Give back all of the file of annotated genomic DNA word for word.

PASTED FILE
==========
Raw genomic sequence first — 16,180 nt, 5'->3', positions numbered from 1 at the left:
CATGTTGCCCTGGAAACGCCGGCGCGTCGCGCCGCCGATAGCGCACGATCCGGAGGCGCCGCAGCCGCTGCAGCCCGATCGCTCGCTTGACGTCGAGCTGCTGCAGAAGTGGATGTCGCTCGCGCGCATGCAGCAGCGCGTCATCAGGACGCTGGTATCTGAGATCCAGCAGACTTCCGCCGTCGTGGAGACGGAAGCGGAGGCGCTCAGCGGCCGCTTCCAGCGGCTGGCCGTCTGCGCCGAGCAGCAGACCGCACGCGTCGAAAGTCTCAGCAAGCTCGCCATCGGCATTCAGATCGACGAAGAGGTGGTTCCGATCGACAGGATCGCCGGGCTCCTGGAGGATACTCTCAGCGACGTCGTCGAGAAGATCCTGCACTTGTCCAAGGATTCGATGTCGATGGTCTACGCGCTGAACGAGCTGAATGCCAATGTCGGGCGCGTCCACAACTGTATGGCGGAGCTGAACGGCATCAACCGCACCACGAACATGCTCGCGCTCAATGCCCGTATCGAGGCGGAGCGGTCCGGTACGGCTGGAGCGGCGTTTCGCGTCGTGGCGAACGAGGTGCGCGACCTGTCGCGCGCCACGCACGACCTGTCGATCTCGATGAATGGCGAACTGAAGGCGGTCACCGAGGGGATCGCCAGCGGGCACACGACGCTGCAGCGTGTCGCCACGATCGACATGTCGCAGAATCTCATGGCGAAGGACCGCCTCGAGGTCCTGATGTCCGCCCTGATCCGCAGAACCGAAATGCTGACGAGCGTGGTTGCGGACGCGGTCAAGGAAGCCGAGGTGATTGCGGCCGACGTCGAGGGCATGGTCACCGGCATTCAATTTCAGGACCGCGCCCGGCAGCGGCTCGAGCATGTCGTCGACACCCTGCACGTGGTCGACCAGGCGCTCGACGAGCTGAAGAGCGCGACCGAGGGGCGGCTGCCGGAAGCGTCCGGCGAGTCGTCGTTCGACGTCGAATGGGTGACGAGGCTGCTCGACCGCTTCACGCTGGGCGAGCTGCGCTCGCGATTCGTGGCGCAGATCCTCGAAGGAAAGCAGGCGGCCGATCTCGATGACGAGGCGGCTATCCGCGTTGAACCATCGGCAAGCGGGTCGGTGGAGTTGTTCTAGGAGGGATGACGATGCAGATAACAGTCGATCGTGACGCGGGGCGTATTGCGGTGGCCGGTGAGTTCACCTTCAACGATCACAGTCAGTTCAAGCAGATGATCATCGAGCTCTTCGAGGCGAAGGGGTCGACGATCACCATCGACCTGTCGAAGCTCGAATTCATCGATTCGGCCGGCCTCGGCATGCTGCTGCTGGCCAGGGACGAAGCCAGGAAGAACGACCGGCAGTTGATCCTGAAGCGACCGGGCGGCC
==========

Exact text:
Raw genomic sequence first — 16,180 nt, 5'->3', positions numbered from 1 at the left:
CATGTTGCCCTGGAAACGCCGGCGCGTCGCGCCGCCGATAGCGCACGATCCGGAGGCGCCGCAGCCGCTGCAGCCCGATCGCTCGCTTGACGTCGAGCTGCTGCAGAAGTGGATGTCGCTCGCGCGCATGCAGCAGCGCGTCATCAGGACGCTGGTATCTGAGATCCAGCAGACTTCCGCCGTCGTGGAGACGGAAGCGGAGGCGCTCAGCGGCCGCTTCCAGCGGCTGGCCGTCTGCGCCGAGCAGCAGACCGCACGCGTCGAAAGTCTCAGCAAGCTCGCCATCGGCATTCAGATCGACGAAGAGGTGGTTCCGATCGACAGGATCGCCGGGCTCCTGGAGGATACTCTCAGCGACGTCGTCGAGAAGATCCTGCACTTGTCCAAGGATTCGATGTCGATGGTCTACGCGCTGAACGAGCTGAATGCCAATGTCGGGCGCGTCCACAACTGTATGGCGGAGCTGAACGGCATCAACCGCACCACGAACATGCTCGCGCTCAATGCCCGTATCGAGGCGGAGCGGTCCGGTACGGCTGGAGCGGCGTTTCGCGTCGTGGCGAACGAGGTGCGCGACCTGTCGCGCGCCACGCACGACCTGTCGATCTCGATGAATGGCGAACTGAAGGCGGTCACCGAGGGGATCGCCAGCGGGCACACGACGCTGCAGCGTGTCGCCACGATCGACATGTCGCAGAATCTCATGGCGAAGGACCGCCTCGAGGTCCTGATGTCCGCCCTGATCCGCAGAACCGAAATGCTGACGAGCGTGGTTGCGGACGCGGTCAAGGAAGCCGAGGTGATTGCGGCCGACGTCGAGGGCATGGTCACCGGCATTCAATTTCAGGACCGCGCCCGGCAGCGGCTCGAGCATGTCGTCGACACCCTGCACGTGGTCGACCAGGCGCTCGACGAGCTGAAGAGCGCGACCGAGGGGCGGCTGCCGGAAGCGTCCGGCGAGTCGTCGTTCGACGTCGAATGGGTGACGAGGCTGCTCGACCGCTTCACGCTGGGCGAGCTGCGCTCGCGATTCGTGGCGCAGATCCTCGAAGGAAAGCAGGCGGCCGATCTCGATGACGAGGCGGCTATCCGCGTTGAACCATCGGCAAGCGGGTCGGTGGAGTTGTTCTAGGAGGGATGACGATGCAGATAACAGTCGATCGTGACGCGGGGCGTATTGCGGTGGCCGGTGAGTTCACCTTCAACGATCACAGTCAGTTCAAGCAGATGATCATCGAGCTCTTCGAGGCGAAGGGGTCGACGATCACCATCGACCTGTCGAAGCTCGAATTCATCGATTCGGCCGGCCTCGGCATGCTGCTGCTGGCCAGGGACGAAGCCAGGAAGAACGACCGGCAGTTGATCCTGAAGCGACCGGGCGGCC